Advocates of ranked-choice voting say it provides a truer representation of voters' wishes and reduces attacks by candidates on each other. That's because candidates will not want to alienate voters who may support another person. Opponents argue the system confuses voters and strays from fundamental tenets of American democracy.

"One person, one vote is a bedrock American principle," said Demi Kouzounas, chairwoman of the Maine GOP. "Ranked-choice voting is a direct violation of that principle and threatens the rights of all Mainers and delegitimatizes our election process."

Kathleen Marra, chairwoman of the Maine Democratic Party, responded by saying "this new attempt is nothing more than an effort to protect President Trump and reject the will of the voters."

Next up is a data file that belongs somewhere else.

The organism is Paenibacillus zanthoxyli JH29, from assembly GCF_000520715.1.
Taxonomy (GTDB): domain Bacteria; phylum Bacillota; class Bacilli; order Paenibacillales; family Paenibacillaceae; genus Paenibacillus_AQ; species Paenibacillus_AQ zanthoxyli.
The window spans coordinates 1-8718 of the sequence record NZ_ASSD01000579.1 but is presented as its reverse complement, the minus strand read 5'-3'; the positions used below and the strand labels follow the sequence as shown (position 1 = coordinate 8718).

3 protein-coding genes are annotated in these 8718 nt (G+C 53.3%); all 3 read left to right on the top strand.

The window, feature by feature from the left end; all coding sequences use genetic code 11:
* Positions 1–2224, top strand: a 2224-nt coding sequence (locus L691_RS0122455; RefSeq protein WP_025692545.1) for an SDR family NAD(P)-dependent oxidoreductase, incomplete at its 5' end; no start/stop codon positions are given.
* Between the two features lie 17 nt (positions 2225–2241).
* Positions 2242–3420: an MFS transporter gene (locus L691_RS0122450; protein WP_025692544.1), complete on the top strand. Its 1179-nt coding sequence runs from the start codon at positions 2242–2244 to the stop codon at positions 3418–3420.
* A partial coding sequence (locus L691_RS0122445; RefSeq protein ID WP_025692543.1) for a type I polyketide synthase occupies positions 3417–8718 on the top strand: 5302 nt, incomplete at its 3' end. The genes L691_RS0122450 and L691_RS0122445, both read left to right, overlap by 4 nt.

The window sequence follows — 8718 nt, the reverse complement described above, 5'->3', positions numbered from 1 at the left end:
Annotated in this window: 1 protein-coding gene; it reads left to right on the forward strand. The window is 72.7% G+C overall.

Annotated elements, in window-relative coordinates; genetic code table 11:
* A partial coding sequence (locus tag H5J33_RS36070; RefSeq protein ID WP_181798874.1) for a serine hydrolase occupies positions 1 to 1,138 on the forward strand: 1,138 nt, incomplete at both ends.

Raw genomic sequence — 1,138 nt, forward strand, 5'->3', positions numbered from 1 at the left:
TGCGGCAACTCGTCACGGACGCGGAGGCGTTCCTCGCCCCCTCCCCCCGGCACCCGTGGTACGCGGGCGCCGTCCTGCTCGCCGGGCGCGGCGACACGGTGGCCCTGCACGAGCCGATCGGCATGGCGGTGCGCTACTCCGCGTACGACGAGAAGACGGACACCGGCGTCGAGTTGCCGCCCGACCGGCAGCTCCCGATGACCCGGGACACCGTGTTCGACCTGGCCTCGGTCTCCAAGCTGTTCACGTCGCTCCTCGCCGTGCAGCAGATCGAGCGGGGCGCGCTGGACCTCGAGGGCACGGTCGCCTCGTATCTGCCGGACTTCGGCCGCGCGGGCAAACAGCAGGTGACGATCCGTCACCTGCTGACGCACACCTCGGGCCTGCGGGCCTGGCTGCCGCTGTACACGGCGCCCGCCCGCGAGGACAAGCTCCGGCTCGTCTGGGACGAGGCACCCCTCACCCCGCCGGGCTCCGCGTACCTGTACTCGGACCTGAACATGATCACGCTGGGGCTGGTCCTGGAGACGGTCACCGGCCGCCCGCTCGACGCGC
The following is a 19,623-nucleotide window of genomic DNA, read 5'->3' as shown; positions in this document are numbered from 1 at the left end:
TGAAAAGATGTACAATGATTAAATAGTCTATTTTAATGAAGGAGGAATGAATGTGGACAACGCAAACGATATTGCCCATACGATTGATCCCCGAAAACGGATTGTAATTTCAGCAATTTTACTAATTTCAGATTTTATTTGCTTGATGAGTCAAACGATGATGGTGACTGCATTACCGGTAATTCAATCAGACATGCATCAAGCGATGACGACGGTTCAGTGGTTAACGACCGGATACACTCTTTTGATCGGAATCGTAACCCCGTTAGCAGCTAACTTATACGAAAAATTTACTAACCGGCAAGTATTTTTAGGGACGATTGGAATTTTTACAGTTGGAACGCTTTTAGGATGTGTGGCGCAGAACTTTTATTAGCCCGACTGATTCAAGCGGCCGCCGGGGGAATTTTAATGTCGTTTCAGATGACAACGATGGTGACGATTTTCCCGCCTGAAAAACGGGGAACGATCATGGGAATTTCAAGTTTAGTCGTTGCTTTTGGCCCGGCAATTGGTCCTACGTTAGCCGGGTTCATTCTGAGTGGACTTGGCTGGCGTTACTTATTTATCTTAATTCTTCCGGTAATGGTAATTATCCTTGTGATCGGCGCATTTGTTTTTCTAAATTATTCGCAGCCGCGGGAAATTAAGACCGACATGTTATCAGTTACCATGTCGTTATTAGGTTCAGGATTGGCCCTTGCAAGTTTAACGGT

Getting the referendum on the ballot would not interrupt the use of RCV in down-ballot contests. Maine is hosting one of the hottest Senate races in the country, with incumbent Republican Susan Collins facing Democratic state House Speaker Sara Gideon and a handful of minor candidates. Democrat Jared Golden, who won an upset election to the House two years ago with the benefit of an RCV surge when first-round ballots were redistributed, is being challenged intensely in his re-election bid.

Maine has voted Democratic in seven straight presidential contests, but in 2016 Donald Trump was able to secure one of its four electoral votes. Maine and Nebraska are the only two states where those votes are not awarded winner take all.

Read More

Robert F. Kennedy Jr.

Voters should be able to take the measure of Robert F. Kennedy Jr., since he is poised to win millions of votes in November.

Andrew Lichtenstein/Getty Images

Kennedy should have been in the debate – and states need ranked voting

Richie is co-founder and senior advisor of FairVote.

CNN’s presidential debate coincided with a fresh batch of swing-state snapshots that make one thing perfectly clear: Robert F. Kennedy Jr. may be a longshot to be our 47th president and faces his own controversies, yet the 10 percent he’s often achieving in Arizona, Michigan, Nevada and other battlegrounds could easily tilt the presidency.